Glasgow & West Scotland

'Save the Waverley' paddle steamer appeal launched

Waverley supporters Image copyright Hugh Dogherty
Image caption Supporters of the ship gathered at Glasgow's Pacific Quay for the appeal launch

Supporters of the last ocean-going paddle steamer have launched an appeal to raise £2.3m for major repairs.

The Waverley's 2019 excursion season had to be cancelled following the discovery of serious problems with its boilers.

The operators said the 73-year-old ship needed the marine equivalent of "open heart surgery".

Enthusiasts and politicians gathered at Glasgow's Pacific Quay to mark the official start of fundraising.

Image copyright Hugh Dogherty

Named after Sir Walter Scott's debut novel, the ship was built just after World War Two as a replacement for a vessel sunk during the Dunkirk evacuation.

In 1975, at the end of its working life, it was bought for £1 by the Paddle Steamer Preservation Society.

For generations of Scots it has been a familiar sight, offering "doon the watter" trips along the west coast, carrying 130,00 passengers a year.

The discovery of serious problems with the boilers earlier this year meant this is the first time since 1812 there has been no paddle steamer operating off Britain's coast.

Operators Waverley Excursions Ltd said the iconic red, white and black twin funnels would have to be lifted off, and large sections of decking removed to allow the boilers and other equipment to be lifted out.

The replacement boilers are expected to extend Waverley's operational life by a further 20 to 25 years.


The Waverley - facts and figures

  • Built by A. & J. Inglis of Glasgow and launched in October 1946.
  • Entered service with the London and North Eastern Railway in June 1947, working LNER's Firth of Clyde steamer route from Craigendoran Pier, near Helensburgh, to Arrochar.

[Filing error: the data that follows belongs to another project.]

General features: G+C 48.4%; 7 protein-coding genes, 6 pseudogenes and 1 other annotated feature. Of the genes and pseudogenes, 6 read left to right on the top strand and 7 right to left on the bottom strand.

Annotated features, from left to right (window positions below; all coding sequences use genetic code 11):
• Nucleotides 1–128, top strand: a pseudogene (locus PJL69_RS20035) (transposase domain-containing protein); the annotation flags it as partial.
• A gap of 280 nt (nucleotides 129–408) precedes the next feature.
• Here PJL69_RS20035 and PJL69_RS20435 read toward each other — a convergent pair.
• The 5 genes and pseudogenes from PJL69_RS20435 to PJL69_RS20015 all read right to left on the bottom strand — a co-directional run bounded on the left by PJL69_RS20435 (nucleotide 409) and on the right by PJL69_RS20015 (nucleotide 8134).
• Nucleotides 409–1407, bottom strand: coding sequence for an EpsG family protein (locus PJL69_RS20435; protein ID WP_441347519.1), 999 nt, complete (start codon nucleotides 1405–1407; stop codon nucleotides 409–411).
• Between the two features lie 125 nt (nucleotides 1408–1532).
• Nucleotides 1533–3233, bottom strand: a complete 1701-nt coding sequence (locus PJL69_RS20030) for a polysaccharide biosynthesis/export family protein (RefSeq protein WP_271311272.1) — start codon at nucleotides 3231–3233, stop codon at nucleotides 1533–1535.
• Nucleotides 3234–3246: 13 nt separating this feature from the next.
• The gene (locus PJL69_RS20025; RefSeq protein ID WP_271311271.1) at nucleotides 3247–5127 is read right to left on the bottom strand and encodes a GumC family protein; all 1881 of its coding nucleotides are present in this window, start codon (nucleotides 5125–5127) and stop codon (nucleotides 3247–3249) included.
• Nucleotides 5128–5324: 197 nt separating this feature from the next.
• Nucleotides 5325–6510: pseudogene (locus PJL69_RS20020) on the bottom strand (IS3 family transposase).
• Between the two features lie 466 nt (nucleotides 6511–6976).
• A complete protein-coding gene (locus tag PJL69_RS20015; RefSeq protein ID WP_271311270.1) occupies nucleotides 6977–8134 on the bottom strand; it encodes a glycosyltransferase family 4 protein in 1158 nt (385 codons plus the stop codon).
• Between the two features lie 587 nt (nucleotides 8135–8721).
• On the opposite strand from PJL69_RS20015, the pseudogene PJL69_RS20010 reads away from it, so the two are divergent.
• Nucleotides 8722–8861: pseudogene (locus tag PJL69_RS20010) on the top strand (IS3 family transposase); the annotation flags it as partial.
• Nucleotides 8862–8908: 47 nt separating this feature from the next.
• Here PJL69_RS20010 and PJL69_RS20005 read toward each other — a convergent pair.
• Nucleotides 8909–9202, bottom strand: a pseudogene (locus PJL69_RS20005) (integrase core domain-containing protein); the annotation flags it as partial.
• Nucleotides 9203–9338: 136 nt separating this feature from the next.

• Powered by a three-crank diagonal triple-expansion marine steam engine built by Rankin & Blackmore in Greenock.
  • Now painted in original LNER 1947 livery of red, white and black funnels, traditional brown-grained (or "scumbled") superstructure and black paddle-wheel boxes.
  • July 1977 - badly damaged when she struck rocks near Dunoon. The heavier than normal post-war construction which made provision for possible future military use as a minesweeper may have helped her stay together while she was refloated.
  • June 2009 - struck the breakwater at Dunoon with 700 passengers on board, 12 of whom suffered minor injuries.
  • Since being sold to the Paddle Steamer Preservation Society, she has carried more than five million passengers.

Paul Semple, who heads the team which operates the ship said £100,000 had been donated already to the appeal.

"We're heartened by the support so far - it's clear that huge numbers of people around Britain and around the world want to see Waverley sail again," he said.

"But the financial challenge which faces Waverley remains very significant, and we urgently need more funds to let us place the orders and then carry out the work over the next nine months."

In recent weeks, the organisers have drawing up detailed plans and costings for the repairs.

Mr Semple he was determined not to allow the ship to become a "static relic".

"Waverley's truly unique status as the world's last seagoing paddle steamer mustn't be taken for granted," he said.

"Not for the first time, the future of the ship hangs in the balance. Once again, it's time to save the Waverley."

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